You can listen to this being read to you here:
Next week we’ll start again the Scene-of-the-Week series.
Each week, I’ll give you a scene from a story, maybe from the beginning and maybe from somewhere in the middle. These stories will not be fully written, just the scenes. You can vote for which ones you want to have made into a full story in the comments section. 🙂
We’re taking a break from the scene-of-the-week series to take do a little retrospection.
I look back at the main events in my life. There are five, really. Birth, obviously. Adolescence as a whole. My first real relationship. Joining the temple, and leaving the temple. That’s it.
I wonder, if one or the other of these events had been different or had not taken place, who I would be now. Of course, some of them really can’t be removed, like birth and adolescence. But they could have happened very differently.
Birth is huge. It’s the starting point of our life, and we come in with momentum. A rocket launched eastward may turn and go northward, but not so easily as one which was launched northward to begin with. The starting trajectory of a person’s life is the angle at which they come into the world, and this affects the entire course of their lives. Of course, the choices we make in our life also change who we are, but if I were born into very different circumstances, I reckon I’d be a very different person today.
Why is a person born into her particular life? This is, if not one of the main philosophical questions that have been asked by different schools throughout the ages, certainly one of their assistants. Science would generally have us believe that we are products of physical evolution, that our selves as we know them now—our bodies, that is, and maybe minds as well, depending on who you ask—are the result of many, many years of iteratively evolving genetics.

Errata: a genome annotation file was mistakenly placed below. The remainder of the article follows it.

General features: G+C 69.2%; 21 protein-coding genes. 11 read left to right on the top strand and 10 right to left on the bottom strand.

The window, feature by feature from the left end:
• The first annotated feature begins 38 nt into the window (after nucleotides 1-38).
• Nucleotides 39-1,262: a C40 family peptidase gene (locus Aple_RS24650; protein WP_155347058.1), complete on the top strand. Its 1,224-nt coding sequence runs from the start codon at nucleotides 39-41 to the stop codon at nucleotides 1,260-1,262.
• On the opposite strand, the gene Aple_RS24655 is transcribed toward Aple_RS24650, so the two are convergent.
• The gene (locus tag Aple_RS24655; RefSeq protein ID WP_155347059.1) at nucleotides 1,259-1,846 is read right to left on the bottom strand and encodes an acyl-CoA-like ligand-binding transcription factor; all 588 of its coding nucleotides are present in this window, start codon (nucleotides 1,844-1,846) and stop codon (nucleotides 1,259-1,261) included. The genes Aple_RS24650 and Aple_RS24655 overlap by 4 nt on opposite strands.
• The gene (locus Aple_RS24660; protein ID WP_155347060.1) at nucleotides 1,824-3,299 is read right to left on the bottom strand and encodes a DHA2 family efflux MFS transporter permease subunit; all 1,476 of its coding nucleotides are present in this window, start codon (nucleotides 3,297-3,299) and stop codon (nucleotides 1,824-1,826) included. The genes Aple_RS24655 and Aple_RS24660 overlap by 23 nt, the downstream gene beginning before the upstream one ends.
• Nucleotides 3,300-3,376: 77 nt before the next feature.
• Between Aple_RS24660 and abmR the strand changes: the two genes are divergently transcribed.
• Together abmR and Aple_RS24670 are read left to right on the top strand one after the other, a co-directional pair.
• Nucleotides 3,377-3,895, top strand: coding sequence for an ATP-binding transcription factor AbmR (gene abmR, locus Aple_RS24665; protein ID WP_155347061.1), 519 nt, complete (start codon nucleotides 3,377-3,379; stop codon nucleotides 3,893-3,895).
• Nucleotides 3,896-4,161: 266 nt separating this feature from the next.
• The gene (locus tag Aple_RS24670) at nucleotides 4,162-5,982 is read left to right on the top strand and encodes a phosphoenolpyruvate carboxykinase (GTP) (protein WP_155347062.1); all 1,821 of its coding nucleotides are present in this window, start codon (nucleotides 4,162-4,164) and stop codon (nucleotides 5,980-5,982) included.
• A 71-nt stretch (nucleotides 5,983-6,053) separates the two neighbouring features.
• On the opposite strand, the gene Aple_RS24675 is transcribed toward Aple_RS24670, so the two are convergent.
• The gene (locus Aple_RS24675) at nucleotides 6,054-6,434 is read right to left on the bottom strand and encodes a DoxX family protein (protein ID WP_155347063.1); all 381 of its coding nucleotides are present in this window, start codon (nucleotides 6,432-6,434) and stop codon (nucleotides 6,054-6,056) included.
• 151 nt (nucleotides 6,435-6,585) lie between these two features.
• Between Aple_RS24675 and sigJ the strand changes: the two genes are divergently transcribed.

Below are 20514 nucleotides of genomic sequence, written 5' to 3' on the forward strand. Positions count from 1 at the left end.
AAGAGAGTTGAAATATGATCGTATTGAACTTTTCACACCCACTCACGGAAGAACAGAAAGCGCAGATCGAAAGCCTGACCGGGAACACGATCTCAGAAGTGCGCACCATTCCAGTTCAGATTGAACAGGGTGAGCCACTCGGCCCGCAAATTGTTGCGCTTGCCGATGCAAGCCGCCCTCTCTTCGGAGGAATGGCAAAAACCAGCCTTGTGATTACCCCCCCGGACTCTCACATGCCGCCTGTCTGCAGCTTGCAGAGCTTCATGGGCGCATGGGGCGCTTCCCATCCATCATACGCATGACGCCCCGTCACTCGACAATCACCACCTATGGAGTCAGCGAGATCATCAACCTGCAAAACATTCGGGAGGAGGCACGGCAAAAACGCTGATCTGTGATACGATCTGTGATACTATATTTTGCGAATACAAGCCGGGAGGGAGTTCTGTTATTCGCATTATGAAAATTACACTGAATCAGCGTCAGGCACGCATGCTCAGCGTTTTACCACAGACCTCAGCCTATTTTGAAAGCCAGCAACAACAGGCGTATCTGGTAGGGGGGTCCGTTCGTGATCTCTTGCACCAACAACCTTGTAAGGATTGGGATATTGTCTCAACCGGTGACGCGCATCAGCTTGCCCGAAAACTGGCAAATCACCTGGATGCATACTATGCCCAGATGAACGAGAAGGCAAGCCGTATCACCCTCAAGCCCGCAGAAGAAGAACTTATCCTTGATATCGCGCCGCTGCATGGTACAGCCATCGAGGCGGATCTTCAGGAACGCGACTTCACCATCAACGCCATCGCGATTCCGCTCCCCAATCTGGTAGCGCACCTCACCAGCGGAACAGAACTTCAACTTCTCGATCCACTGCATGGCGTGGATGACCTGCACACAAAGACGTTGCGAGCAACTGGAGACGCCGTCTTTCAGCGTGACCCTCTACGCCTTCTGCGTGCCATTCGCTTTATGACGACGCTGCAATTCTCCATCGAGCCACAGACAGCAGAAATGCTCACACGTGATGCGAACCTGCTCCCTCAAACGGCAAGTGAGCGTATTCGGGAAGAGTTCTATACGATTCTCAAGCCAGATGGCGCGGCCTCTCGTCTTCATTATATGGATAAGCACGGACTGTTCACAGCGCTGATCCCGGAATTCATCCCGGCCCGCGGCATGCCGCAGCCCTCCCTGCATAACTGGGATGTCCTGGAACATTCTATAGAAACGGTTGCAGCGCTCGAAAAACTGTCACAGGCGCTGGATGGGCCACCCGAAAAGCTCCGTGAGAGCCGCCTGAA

This is, of course, not the only idea on the subject. Many people believe that the circumstances of our birth—including our parents, the stability of our country or lack thereof, our talents, our personalities, our capacities, our economic levels, and all other obvious and not-so-obvious trappings and attributes that we may possess—have carried over into this life from the one before. All these different kinds of momentum, they say, are carried in a subtle body, which surrounds and accompanies the conscious self from life to life. While this is all quite far out, it does explain a lot of differences between us all, which are attributed to chance by the former school of thought, without further explanation.